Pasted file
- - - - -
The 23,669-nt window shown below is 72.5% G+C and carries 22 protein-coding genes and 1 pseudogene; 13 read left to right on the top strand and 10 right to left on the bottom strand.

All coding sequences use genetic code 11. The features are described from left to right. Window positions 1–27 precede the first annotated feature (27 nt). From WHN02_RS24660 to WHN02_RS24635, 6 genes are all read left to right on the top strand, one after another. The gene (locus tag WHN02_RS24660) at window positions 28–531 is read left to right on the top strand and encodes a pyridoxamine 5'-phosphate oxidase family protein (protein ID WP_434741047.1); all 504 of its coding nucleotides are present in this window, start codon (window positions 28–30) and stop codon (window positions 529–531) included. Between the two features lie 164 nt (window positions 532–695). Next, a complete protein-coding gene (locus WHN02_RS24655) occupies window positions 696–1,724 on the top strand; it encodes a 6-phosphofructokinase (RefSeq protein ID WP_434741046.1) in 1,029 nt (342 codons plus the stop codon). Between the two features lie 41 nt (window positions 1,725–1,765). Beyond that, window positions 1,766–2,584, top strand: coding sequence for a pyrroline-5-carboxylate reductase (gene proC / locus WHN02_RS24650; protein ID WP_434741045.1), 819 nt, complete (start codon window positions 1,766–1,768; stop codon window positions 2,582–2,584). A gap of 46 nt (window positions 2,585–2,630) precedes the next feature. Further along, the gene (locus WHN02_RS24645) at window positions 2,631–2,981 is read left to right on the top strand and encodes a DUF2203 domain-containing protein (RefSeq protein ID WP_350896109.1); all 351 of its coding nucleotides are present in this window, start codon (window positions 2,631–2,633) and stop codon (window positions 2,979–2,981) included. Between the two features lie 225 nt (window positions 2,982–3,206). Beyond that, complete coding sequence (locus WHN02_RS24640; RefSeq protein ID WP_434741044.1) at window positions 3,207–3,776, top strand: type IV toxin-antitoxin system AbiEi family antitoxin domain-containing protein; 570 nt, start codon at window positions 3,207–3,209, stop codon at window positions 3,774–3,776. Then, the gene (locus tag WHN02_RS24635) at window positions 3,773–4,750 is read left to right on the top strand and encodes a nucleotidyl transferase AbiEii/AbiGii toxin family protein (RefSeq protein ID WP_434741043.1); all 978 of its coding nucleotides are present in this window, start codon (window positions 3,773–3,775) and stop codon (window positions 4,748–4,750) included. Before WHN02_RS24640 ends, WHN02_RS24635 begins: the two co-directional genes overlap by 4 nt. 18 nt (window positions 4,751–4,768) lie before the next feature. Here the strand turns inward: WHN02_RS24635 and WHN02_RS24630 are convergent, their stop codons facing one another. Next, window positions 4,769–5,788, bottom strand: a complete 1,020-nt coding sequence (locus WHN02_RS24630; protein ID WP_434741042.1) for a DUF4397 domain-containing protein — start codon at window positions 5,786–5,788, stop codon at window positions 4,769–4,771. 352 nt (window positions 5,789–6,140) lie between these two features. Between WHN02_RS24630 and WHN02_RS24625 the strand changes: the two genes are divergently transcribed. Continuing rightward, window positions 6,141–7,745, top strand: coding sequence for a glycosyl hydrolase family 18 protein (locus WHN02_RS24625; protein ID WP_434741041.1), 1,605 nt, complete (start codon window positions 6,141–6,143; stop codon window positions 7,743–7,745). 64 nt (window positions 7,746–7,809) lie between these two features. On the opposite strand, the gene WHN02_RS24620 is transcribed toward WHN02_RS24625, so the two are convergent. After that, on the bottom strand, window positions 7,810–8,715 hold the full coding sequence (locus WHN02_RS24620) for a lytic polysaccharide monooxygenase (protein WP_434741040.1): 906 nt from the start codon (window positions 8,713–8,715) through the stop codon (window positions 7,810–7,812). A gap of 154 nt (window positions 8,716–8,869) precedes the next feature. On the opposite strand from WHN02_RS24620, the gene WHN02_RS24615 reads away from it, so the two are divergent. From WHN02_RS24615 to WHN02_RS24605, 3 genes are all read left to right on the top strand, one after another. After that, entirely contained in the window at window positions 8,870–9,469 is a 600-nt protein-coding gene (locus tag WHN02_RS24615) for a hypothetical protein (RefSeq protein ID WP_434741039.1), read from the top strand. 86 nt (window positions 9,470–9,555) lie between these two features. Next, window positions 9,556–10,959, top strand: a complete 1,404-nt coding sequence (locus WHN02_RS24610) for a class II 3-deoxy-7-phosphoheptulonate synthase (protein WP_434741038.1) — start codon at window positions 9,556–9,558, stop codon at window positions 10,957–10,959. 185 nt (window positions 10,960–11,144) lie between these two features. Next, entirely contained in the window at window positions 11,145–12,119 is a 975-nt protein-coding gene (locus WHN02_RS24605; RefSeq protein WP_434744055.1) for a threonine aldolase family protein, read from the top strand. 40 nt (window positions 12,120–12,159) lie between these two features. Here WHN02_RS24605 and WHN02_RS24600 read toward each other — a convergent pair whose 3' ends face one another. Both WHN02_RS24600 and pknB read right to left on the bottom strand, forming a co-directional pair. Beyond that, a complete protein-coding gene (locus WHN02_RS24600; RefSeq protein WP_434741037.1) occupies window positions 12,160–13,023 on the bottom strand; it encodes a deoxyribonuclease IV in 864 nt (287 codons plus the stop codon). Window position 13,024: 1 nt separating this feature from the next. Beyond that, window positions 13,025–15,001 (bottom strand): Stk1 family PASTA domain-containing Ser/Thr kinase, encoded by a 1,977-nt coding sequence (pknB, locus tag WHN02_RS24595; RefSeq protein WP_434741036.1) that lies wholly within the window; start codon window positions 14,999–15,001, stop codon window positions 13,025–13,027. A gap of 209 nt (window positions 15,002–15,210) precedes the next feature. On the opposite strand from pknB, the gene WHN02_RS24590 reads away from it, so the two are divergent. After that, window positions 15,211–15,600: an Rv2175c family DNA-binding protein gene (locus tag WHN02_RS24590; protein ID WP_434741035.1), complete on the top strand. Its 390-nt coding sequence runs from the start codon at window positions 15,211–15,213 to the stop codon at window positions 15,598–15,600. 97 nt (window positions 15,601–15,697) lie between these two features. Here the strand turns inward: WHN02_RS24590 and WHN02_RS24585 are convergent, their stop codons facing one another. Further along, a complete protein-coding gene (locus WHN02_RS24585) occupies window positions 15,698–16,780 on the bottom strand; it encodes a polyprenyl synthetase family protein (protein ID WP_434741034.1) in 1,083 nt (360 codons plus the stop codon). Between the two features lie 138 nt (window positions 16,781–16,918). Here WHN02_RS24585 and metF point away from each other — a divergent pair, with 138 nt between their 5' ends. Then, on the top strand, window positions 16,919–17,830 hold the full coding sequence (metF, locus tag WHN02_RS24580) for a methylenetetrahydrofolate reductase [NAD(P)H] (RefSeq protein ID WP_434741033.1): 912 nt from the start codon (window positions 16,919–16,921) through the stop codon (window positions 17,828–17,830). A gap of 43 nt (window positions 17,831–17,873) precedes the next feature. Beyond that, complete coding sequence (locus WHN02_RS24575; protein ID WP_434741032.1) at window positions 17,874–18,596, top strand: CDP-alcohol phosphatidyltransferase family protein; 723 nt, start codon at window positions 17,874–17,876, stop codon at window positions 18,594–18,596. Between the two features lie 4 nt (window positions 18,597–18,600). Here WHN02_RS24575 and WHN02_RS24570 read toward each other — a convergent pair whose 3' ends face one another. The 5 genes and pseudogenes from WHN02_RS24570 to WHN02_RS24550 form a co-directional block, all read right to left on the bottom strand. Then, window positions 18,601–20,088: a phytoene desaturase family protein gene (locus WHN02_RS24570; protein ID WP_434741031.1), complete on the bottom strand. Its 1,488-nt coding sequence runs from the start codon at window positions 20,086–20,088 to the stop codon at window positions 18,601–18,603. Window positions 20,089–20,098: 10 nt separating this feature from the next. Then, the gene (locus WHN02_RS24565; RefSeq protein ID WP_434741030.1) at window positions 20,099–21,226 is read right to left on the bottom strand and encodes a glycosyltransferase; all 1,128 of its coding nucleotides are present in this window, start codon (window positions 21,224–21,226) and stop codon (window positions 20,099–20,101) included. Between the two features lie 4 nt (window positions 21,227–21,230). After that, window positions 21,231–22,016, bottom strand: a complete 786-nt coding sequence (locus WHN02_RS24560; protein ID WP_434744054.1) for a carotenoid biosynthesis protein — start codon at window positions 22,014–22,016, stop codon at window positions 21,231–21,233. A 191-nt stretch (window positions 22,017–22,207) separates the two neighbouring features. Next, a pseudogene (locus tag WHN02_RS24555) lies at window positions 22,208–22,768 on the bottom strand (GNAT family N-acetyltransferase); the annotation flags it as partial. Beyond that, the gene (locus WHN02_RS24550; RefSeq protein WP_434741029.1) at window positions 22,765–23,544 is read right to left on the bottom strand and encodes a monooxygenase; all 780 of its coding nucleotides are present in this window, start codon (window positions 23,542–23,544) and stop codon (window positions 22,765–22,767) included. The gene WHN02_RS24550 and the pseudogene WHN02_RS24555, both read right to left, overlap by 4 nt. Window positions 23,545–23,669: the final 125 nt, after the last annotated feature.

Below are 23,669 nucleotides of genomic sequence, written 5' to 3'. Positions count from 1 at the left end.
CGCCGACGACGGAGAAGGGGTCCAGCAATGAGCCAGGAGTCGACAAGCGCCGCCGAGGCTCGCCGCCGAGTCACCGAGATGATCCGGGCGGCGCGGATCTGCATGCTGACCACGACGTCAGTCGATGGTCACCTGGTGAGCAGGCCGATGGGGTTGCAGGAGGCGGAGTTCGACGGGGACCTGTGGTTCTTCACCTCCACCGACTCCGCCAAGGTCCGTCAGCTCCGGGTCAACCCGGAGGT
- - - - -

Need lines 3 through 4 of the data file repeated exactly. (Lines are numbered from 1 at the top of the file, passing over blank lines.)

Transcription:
Below are 23,669 nucleotides of genomic sequence, written 5' to 3'. Positions count from 1 at the left end.
CGCCGACGACGGAGAAGGGGTCCAGCAATGAGCCAGGAGTCGACAAGCGCCGCCGAGGCTCGCCGCCGAGTCACCGAGATGATCCGGGCGGCGCGGATCTGCATGCTGACCACGACGTCAGTCGATGGTCACCTGGTGAGCAGGCCGATGGGGTTGCAGGAGGCGGAGTTCGACGGGGACCTGTGGTTCTTCACCTCCACCGACTCCGCCAAGGTCCGTCAGCTCCGGGTCAACCCGGAGGT